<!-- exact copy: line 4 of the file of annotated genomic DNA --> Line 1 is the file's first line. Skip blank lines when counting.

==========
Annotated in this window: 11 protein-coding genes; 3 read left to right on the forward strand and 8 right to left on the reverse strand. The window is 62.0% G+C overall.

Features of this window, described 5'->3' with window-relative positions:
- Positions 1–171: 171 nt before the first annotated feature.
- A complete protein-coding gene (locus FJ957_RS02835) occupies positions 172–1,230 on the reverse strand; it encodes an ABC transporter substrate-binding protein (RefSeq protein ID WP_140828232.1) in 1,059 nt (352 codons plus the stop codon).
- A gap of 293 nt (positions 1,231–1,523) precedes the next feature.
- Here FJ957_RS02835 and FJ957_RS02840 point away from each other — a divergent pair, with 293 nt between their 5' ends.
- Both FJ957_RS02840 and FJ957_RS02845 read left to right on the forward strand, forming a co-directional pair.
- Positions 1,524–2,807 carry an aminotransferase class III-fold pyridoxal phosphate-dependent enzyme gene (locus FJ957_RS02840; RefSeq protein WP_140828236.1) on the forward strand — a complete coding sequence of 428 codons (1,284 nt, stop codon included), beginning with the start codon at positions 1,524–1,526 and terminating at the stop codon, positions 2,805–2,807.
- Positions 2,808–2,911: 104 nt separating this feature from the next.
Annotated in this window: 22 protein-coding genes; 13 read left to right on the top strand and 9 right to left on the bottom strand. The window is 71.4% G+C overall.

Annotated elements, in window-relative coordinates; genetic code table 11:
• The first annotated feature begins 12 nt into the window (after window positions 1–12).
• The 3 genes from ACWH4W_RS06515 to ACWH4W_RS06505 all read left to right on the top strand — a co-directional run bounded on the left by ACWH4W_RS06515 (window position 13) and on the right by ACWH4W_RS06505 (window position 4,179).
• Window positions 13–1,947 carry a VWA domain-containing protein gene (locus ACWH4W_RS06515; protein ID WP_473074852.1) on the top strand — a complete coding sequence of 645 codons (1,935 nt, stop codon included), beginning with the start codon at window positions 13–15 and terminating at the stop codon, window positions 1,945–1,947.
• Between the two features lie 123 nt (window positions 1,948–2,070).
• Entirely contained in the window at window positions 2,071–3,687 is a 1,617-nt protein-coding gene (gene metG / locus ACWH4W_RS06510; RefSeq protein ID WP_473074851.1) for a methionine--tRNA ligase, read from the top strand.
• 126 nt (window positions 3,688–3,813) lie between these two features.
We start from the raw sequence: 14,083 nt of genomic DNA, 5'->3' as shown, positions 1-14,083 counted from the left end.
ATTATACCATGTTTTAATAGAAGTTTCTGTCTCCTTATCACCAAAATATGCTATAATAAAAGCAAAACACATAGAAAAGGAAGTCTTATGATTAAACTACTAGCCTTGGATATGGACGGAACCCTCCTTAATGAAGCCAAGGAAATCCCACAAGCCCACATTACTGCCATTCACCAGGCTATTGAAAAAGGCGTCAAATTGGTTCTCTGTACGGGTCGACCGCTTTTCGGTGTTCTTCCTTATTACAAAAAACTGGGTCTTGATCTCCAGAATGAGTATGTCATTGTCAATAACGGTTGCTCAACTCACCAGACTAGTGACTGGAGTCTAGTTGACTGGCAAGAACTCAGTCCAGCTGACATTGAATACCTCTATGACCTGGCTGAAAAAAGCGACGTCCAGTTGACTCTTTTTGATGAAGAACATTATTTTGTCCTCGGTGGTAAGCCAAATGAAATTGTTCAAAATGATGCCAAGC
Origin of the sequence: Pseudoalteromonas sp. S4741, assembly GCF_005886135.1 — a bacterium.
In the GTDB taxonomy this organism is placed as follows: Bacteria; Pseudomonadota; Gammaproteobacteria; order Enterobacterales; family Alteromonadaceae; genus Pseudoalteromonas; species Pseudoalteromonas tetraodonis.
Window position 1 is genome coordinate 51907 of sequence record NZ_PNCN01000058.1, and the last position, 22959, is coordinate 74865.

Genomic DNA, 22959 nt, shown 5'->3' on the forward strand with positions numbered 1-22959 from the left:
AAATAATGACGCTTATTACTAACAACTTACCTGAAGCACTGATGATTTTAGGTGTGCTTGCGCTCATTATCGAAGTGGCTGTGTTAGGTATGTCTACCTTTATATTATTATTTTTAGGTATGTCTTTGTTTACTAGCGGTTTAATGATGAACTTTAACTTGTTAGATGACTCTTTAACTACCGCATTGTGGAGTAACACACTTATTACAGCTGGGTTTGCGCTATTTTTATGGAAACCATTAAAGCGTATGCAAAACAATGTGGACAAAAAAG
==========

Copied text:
- A complete protein-coding gene (locus FJ957_RS02835) occupies positions 172–1,230 on the reverse strand; it encodes an ABC transporter substrate-binding protein (RefSeq protein ID WP_140828232.1) in 1,059 nt (352 codons plus the stop codon).